More than 6 million voters are expected to participate in Bolivia’s national elections on October 12, a day also celebrated—not coincidentally—as Bolivia’s national “Day of Decolonization.” Unlike two other leftist Latin American presidents (in Brazil and Uruguay) whose parties are engaged in tightly contested electoral contests this month, President Evo Morales of the ruling MAS (Movement Towards Socialism) party will likely win in a landslide, returning to his third consecutive term in office. If re-elected, he will be Bolivia’s longest serving leader in history, with the longest tenure of any incumbent Latin American president.
Recent polls put Morales 40 percentage points ahead of his closest rival, cement magnate Samuel Doria Medina from the eastern lowlands department of Santa Cruz. The other contenders—former conservative president Jorge “Tuto” Quiroga, center-left ex-La Paz mayor Juan del Granado, and lowlands indigenous leader Fernando Vargas—trail considerably behind.
Still, what’s at stake in this election is not just the opportunity for a decisive defeat of the right, but whether Morales and the MAS party that emerges from the electoral process will be politically capable of deepening what Bolivians call their “process of change.”
In addition to the President and Vice-President, Bolivian voters will elect 36 senators (4 from each department) and 130 congressional deputies—63 from local districts, 60 from department-wide party slates, and 7 from special indigenous-minority constituencies—to the Plurinational Legislative Assembly. For the first time in this election, all Bolivian citizens living abroad who are registered voters (approximately 272,000) will be eligible to vote, including 4,000 in the United States.
Also for the first time, each party has been required, under Bolivia’s new 2009 Constitution, to maintain gender parity by carrying an equal number of male and female candidates on its ticket. This has been difficult to implement in practice, but if successful, the percentage of women in the Plurinational Assembly could be the highest ever in Bolivia, if not the highest in the world.
Morales will win, first, because he is a highly charismatic leftist-popular-nationalist leader and Bolivia’s first indigenous president, with whom many in this majority-indigenous country strongly identify. According to recent surveys, Morales’s approval ratings are at around 72%.
More importantly, under Morales, Bolivia has experienced unprecedented economic prosperity, the benefits of which have largely been redistributed to the country’s poor and indigenous majority. Morales’s state-led economic policy, emphasizing the re-nationalization of strategic sectors divested by past neoliberal governments (including hydrocarbons, telecommunications, electricity, and some mines), has vastly increased revenues for public works, infrastructure improvements, social spending, and economic benefits.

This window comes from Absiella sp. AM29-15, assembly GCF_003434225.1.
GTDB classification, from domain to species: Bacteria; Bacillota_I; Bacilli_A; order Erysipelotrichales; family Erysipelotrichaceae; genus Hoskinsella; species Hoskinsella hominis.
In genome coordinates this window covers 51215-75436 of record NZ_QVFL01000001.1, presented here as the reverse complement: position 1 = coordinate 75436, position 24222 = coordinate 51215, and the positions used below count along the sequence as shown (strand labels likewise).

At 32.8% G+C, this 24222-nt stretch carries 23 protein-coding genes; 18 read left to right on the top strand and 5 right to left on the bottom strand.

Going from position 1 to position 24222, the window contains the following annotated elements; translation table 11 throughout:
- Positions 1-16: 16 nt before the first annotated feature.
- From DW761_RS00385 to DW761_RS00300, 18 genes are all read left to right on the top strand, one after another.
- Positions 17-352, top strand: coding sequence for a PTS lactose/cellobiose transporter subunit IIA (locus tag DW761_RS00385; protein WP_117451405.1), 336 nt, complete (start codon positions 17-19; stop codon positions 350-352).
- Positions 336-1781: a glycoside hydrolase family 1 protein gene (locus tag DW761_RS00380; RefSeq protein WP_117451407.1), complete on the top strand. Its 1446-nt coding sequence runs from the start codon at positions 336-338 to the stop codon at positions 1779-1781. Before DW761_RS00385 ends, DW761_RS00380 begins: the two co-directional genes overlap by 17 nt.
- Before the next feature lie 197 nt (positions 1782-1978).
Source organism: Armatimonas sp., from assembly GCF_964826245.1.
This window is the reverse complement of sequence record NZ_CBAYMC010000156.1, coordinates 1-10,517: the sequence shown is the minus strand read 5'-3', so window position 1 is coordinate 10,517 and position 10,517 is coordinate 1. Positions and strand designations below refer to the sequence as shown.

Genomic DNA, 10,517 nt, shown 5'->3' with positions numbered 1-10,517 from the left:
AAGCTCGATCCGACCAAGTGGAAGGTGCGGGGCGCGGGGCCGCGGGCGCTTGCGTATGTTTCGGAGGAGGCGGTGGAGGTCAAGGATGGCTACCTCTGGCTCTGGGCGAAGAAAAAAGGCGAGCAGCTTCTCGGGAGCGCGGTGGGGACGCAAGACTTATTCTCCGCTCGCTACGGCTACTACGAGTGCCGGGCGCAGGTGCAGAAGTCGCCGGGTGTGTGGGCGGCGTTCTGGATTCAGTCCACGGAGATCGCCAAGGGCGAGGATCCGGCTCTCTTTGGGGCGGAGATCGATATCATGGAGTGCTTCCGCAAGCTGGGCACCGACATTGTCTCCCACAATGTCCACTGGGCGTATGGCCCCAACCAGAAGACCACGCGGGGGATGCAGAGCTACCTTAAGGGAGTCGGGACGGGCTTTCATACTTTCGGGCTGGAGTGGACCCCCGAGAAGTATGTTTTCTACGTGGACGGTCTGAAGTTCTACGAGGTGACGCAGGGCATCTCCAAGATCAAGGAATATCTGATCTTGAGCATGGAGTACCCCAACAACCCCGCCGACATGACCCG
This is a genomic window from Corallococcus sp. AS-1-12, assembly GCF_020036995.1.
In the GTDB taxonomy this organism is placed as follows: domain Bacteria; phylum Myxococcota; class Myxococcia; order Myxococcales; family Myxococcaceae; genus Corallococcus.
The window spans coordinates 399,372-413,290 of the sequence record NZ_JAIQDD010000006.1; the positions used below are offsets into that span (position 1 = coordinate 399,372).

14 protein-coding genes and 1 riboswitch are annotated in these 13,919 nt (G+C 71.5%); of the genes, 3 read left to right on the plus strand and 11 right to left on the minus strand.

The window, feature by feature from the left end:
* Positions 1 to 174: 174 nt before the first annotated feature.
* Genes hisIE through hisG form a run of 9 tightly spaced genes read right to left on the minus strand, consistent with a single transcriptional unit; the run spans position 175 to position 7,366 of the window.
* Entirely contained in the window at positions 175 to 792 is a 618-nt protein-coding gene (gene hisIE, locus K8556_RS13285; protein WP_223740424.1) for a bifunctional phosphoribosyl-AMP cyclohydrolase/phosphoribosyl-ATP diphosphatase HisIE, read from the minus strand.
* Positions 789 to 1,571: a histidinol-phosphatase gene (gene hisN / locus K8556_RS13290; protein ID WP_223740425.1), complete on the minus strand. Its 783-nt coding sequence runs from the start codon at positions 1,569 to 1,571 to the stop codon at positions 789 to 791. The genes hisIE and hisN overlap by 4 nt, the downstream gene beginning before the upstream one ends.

Significant controversy has also been sparked by the warnings against “cross-voting,” or splitting the vote across party lines, that have been issued by some popular organizations affiliated with the MAS. A vote for the MAS presidential ticket but against MAS congressional candidates, says Damián Condori, leader of the national peasant federation (CSUTCB), violates decisions made democratically and organically by the communities and will be sanctioned according to norms of community justice. A similar sentiment has been echoed by outgoing MAS deputy Luis Gallego, speaking on behalf of indigenous organizations in the north of Potosí.
While the TSE has assured that voter coercion is a crime, Vice-President Alvaro García Linera has defended these pronouncements as a form of moral social control, consistent with long-standing highland peasant community traditions. Some MAS leaders worry more about the risk of cross-voting in urban districts, where disgruntled Masistas may rebel against candidates imposed by the party leadership—due to political differences or, in some cases, resentment against the requirement for gender parity.
On balance, though, voter discontent with the hegemonic aspects of the Morales government appears to be far outweighed by general economic satisfaction and a strong identification with the MAS’s national-popular agenda. Still, while Evo Morales and the MAS will likely deliver the votes for an impressive victory in this election, and appear to have fragmented and defeated conservative forces to an extent that is unprecedented among other “pink tide” leftist governments in the region, the challenges that remain in Bolivia will be at least as difficult to overcome. These include moving away from extractivism towards a diversified, more productive economy that protects indigenous and environmental rights, while balancing immediate multi-sector demands for improved living conditions, jobs, and services. Whether the new, more centrist political coalition forged through this election will prove capable of accomplishing this goal, in a way that deepens and moves Bolivia’s “process of change” in a progressive, democratic direction, remains to be seen.
Emily Achtenberg is an urban planner and the author of NACLA’s Rebel Currents blog, covering Latin American social movements and progressive governments (nacla.org/blog/rebel-currents). She is currently in Bolivia observing the elections.